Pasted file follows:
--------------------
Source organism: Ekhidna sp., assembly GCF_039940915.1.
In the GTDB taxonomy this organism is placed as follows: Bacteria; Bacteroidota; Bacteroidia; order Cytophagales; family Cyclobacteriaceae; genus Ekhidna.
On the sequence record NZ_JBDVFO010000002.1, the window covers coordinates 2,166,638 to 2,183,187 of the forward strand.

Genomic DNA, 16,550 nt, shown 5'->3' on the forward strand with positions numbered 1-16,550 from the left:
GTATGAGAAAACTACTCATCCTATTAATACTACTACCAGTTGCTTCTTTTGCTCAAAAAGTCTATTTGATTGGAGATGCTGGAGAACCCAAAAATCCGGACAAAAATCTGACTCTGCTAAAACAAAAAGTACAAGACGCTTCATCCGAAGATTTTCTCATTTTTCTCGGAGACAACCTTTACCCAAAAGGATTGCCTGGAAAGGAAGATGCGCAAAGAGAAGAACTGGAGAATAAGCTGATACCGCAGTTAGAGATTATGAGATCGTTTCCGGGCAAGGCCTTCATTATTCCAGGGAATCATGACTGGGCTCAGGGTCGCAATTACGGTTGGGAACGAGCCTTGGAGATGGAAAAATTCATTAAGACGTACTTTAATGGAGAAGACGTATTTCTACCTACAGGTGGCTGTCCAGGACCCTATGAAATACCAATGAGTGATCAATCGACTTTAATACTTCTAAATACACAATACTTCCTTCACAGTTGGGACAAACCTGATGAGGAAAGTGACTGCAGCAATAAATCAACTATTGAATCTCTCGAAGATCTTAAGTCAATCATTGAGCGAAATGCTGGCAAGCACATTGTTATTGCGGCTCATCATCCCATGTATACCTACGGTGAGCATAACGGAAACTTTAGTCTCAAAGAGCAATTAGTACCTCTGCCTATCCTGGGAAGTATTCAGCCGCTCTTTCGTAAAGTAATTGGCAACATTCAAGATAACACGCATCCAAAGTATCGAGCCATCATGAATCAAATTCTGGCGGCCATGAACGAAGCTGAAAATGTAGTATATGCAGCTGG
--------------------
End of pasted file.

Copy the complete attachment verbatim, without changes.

Source organism: Ekhidna sp., assembly GCF_039940915.1.
In the GTDB taxonomy this organism is placed as follows: Bacteria; Bacteroidota; Bacteroidia; order Cytophagales; family Cyclobacteriaceae; genus Ekhidna.
On the sequence record NZ_JBDVFO010000002.1, the window covers coordinates 2,166,638 to 2,183,187 of the forward strand.

Genomic DNA, 16,550 nt, shown 5'->3' on the forward strand with positions numbered 1-16,550 from the left:
GTATGAGAAAACTACTCATCCTATTAATACTACTACCAGTTGCTTCTTTTGCTCAAAAAGTCTATTTGATTGGAGATGCTGGAGAACCCAAAAATCCGGACAAAAATCTGACTCTGCTAAAACAAAAAGTACAAGACGCTTCATCCGAAGATTTTCTCATTTTTCTCGGAGACAACCTTTACCCAAAAGGATTGCCTGGAAAGGAAGATGCGCAAAGAGAAGAACTGGAGAATAAGCTGATACCGCAGTTAGAGATTATGAGATCGTTTCCGGGCAAGGCCTTCATTATTCCAGGGAATCATGACTGGGCTCAGGGTCGCAATTACGGTTGGGAACGAGCCTTGGAGATGGAAAAATTCATTAAGACGTACTTTAATGGAGAAGACGTATTTCTACCTACAGGTGGCTGTCCAGGACCCTATGAAATACCAATGAGTGATCAATCGACTTTAATACTTCTAAATACACAATACTTCCTTCACAGTTGGGACAAACCTGATGAGGAAAGTGACTGCAGCAATAAATCAACTATTGAATCTCTCGAAGATCTTAAGTCAATCATTGAGCGAAATGCTGGCAAGCACATTGTTATTGCGGCTCATCATCCCATGTATACCTACGGTGAGCATAACGGAAACTTTAGTCTCAAAGAGCAATTAGTACCTCTGCCTATCCTGGGAAGTATTCAGCCGCTCTTTCGTAAAGTAATTGGCAACATTCAAGATAACACGCATCCAAAGTATCGAGCCATCATGAATCAAATTCTGGCGGCCATGAACGAAGCTGAAAATGTAGTATATGCAGCTGG